A condensed Roman history of non-Roman civilizations.
To Justin (Marcus Junian(i)us Justinus), otherwise unknown, is attributed our abbreviated version of the lost Philippic History by (Gnaeus?) Pompeius Trogus, a massive account, in forty-four books, of the non-Roman world and its civilizations, from mythic beginnings through Alexander the Great, the Hellenistic kingdoms, and Parthia. Trogus’ work thus complemented the monumental history of Rome by his Augustan contemporary, Livy, and in high style traced similar moral themes: rulers and states that lack such virtues as moderation, justice, and piety bring harm or ruin on themselves, and often on their realms as well.
Justin, working at some time in the late second to the late fourth century AD, did not produce a strict epitome or summary but what he calls “a brief anthology”: not unlike Florus (LCL 231), who used Livy’s history as the primary source for a brief but original military history of Rome, Justin freely selected what suited his own purposes, favoring “what makes pleasurable reading or serves to provide a moral,” with an eye to the kind of emotive anecdotes that might be useful to orators. He also blends Trogus’ language with borrowings from literature of subsequent generations. Justin’s anthology became one of the most widely read and influential books in the Middle Ages and Renaissance, indeed the main authority on world history other than Roman, surviving in more than 200 manuscripts.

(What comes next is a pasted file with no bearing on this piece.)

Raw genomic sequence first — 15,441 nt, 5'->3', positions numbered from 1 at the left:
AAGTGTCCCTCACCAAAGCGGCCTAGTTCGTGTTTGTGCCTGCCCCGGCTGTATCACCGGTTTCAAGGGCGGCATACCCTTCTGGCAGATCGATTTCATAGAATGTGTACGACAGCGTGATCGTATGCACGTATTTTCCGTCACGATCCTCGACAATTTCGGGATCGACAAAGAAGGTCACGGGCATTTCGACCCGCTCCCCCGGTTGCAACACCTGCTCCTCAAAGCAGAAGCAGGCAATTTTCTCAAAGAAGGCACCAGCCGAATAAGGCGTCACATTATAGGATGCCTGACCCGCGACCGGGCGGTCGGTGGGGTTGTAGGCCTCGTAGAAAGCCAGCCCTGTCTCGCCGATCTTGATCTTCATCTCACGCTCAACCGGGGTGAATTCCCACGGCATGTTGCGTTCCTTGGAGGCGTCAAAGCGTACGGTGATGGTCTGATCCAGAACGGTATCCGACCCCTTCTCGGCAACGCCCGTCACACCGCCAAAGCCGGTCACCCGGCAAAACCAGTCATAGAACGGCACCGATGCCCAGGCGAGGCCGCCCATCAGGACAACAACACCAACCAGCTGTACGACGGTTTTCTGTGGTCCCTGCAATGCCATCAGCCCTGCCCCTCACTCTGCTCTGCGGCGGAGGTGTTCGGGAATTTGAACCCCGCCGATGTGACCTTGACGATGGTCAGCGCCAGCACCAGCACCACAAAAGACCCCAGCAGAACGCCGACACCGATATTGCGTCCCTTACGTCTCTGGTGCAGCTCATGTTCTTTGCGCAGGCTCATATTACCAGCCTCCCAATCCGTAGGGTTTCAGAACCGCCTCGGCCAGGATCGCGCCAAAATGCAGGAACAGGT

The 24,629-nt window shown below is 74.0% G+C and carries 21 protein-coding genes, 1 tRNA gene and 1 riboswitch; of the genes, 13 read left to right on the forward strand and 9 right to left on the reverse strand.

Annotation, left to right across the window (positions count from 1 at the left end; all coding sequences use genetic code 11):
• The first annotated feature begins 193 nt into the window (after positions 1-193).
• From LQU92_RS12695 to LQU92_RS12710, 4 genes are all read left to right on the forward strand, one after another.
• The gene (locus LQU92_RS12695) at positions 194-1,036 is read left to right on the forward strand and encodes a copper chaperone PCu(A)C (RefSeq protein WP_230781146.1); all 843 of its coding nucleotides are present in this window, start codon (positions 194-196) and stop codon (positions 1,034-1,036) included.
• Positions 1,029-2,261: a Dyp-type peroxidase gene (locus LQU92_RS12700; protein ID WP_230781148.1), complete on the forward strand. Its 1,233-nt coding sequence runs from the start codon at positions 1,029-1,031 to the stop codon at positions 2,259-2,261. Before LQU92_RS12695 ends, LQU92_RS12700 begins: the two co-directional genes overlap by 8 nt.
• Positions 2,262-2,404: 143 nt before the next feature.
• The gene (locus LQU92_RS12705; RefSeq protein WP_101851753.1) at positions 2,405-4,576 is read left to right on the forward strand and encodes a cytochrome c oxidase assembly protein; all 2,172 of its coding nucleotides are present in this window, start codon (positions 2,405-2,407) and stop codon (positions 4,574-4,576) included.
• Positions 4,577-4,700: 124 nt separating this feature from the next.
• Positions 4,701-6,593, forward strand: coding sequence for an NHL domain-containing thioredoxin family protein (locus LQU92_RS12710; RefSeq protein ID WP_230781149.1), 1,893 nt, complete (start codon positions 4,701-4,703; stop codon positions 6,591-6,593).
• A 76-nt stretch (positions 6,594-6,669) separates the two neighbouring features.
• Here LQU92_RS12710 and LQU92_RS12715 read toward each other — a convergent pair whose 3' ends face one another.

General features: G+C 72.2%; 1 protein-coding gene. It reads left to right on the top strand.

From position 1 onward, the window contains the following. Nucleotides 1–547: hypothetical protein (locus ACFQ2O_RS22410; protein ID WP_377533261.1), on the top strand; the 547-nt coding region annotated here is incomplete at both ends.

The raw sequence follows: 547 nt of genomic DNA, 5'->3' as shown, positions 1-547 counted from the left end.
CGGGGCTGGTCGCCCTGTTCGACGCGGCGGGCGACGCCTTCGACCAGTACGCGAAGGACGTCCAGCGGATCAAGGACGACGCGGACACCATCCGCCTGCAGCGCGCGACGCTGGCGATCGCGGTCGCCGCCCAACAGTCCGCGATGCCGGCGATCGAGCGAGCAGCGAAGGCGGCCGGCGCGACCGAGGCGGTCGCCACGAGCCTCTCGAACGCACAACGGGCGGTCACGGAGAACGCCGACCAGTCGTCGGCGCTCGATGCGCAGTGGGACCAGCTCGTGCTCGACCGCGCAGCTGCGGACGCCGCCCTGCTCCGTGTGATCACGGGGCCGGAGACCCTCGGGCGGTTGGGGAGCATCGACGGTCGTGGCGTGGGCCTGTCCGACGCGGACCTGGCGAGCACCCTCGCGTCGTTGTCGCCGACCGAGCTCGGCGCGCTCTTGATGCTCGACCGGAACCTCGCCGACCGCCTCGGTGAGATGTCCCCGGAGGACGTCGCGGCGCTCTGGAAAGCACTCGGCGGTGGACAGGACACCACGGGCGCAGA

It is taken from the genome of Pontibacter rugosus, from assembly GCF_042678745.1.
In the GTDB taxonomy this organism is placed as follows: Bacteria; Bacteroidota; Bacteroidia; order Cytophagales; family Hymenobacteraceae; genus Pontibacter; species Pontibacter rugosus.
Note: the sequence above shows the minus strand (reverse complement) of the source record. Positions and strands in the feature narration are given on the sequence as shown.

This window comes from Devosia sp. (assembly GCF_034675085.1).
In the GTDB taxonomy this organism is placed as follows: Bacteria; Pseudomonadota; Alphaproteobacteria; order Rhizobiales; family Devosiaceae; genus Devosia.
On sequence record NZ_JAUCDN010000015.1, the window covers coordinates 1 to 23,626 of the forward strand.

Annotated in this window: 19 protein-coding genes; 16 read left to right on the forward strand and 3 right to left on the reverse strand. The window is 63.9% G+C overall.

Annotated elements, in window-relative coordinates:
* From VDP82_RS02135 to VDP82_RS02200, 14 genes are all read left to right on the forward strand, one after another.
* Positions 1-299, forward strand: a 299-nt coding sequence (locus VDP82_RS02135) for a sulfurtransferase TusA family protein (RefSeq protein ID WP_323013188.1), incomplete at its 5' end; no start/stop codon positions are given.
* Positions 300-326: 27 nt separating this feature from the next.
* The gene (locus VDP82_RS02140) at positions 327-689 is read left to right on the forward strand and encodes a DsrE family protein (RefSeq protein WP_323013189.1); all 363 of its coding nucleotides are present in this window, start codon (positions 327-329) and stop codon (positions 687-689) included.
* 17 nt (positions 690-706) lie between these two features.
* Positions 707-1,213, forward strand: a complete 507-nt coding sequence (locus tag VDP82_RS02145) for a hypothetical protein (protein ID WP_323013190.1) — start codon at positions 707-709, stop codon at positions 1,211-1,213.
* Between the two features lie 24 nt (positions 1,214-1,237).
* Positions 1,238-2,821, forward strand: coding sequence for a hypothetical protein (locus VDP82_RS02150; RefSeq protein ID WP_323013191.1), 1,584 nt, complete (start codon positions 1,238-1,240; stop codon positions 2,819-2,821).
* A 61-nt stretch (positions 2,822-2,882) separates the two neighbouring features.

Also included in this edition are the “Prologues,” summaries of Trogus by some other compiler, which preserve many details that Justin omits or reports differently.
- 416 pages
- 4-1/4 x 6-3/8 inches
- Harvard University Press
- Notes by Dexter Hoyos
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